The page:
I just completed my first half marathon, the Silver Strand Half Marathon and the main takeaway I got from running my first half marathon: it’s very hard!! While I was waiting in line to use the restroom, a guy was talking to another guy about how on his last half marathon he said, “Man this is really tough, but I’m almost done. When I finally finished, I thought to myself, wow, I would have only been HALF done if this were a full marathon.” My thoughts exactly. First let’s get to the overall results on the half marathon: 1:38 (6:52, 6:41, 6:48, 6:44, 6:46, 6:47, 7:08, 7:36, miles 10-13.1: SLOW). Placing: 14th in my age group (20-24) out of 72, 181 out of 2600+ overall. It’s sad that I was on pace to hit my goal of sub-1:30, but then just flopped at the end. I’m not going to let that discourage me from running additional half marathons and dare I say, a full marathon!
So I found out (just in the nick of time) that what you eat 2 days before a race is what is important. The reason is because it takes a while for your body to digest the food (obviously) so if you carbo-load the very night before, the food will more or less just be sitting in your stomach while the food you ate 2 days before will have been digested and processed in your body. And so, if you get all carbs you need 2 days before, you’ll really get all the ‘glycogen in your muscles that you’ll mainly use’ come race day. So I heeded my fellow runner’s advice and had a bunch of noodles the Friday before. I even made a race playlist for the half. I made the list extra long just in case I ran slower than expected or if I got picky and skipped certain songs. I got in a mix of popular songs; songs with good beats to run to, and of course my workout music which includes the Rocky soundtrack.
It felt weird not running on Saturday, since I’ve been running every Saturday for the past 10 weeks. But it was the day before race day and that’s what the plan asked for. I also went to bed early because I needed to wake up at 5AM and one big fear I had that would have been very sad/embarrassing was sleeping through the alarm. And that’s why I had about 6 alarms set to prevent that from happening. And thankfully, it didn’t..
I got dropped off at the starting line since the race wasn’t a loop, and the finish line was in another city around 10 miles away or so. I stood around the starting line for about 15-20 min; it was pretty cold, but not too bad. It wasn’t foggy or anything and the sun had already starting to come out. I decided to use the porta potty before I headed out for my warm-up and stretch. However, I noticed a huge group of people near the back of the starting line and realized that people were lining up to use the porta potties! I didn’t even have to go that bad but knew I needed to go at least once before the race started, so I just stayed in line. What was lame was that the lines formed weren’t really fair. There was the first line (which I was in) and 2nd line where the people were waiting for 4 porta potties each. But in the third line, people were waiting for like 20+ porta potties. Oh well, I got to use it before the race started unlike the hundreds of others who were still waiting in line after I finished.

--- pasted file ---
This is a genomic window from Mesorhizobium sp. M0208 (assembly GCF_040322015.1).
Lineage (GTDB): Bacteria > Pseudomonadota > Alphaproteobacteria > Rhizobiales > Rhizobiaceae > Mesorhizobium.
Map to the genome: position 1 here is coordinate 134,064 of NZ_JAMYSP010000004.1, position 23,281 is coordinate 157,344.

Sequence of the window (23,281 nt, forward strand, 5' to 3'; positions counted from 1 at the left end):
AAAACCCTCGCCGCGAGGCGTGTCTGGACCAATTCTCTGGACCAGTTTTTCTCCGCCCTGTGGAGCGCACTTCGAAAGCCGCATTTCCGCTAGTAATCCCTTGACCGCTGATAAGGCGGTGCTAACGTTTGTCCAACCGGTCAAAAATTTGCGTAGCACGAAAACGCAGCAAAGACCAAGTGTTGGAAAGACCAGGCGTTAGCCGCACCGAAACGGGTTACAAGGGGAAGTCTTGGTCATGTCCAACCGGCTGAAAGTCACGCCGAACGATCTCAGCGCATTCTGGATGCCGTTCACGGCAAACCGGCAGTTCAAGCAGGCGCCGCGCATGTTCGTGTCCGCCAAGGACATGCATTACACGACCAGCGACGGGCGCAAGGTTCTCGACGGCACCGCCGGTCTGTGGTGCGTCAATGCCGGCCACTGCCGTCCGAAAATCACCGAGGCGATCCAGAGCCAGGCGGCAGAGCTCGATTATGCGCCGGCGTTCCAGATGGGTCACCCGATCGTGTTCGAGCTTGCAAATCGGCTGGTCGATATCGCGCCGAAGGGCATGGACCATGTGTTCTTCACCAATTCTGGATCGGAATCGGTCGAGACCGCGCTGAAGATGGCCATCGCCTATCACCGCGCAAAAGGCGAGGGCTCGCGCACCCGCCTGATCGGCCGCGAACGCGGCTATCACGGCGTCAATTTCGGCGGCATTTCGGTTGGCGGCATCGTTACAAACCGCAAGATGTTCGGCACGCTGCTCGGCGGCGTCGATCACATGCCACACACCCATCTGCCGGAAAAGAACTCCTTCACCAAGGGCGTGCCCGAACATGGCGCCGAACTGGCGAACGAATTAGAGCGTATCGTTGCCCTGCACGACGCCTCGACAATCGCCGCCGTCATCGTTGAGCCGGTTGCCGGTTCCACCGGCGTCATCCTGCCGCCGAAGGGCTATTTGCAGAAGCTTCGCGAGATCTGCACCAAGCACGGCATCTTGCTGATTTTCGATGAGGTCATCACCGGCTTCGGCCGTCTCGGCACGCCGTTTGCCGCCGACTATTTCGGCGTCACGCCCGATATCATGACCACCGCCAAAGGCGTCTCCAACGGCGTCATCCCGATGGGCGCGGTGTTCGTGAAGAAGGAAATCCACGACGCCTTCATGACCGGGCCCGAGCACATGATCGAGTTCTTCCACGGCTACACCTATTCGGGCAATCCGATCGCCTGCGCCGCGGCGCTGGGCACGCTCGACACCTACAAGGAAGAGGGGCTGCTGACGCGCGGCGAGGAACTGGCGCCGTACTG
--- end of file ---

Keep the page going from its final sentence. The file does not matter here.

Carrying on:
I got a quick jog in and it felt really good to run again. I guess not running the day before made me miss it just a little bit. And because it was cold, it was helping me get warm. However, it didn’t work right away because my knee was hurting a little bit (which never happens). I’m assuming it was because I was running in the cold weather (or I’m just getting old). But after running a little bit longer, the knee loosened up. I stood around the front of the starting line to stretch and make sure that I got a good position so I didn’t have to worry about weaving around other slower runners at the start.
It was around this time where I noticed a runner holding a sign that was extended with stick. The sign simply said: “1:30″ and it was decorated with a bunch of colored streamers. The back of his jersey also said “Official Pacer”. I read that this race was going to have pacers (wonder if all races do), which was a pretty new (but straightforward) concept. I decided to give it a try, but before the race started and in the beginning of the race, I sort of felt guilty for using the pacer. It sort of felt like I was cheating because trying to set your own pace is definitely a lot harder work than just running with someone who is already setting the pace for you. But pacing is one of my biggest problems when it comes to racing, so didn’t want to pass this chance up and not worry about going out too hard so I could just focus on the race.
The 5K had already started and although it was not too long ago that those were the races that I was running, but I didn’t really miss running it. They had someone sing the national anthem while I was finishing up my stretches. The Silver Strand Half Marathon and 5K benefits the Challenged Athletes Foundation, so there were separate races for roller bladers as well as handicapped/disabled people who raced on hand crank bicycles. After those two races got underway, our half marathon finally started.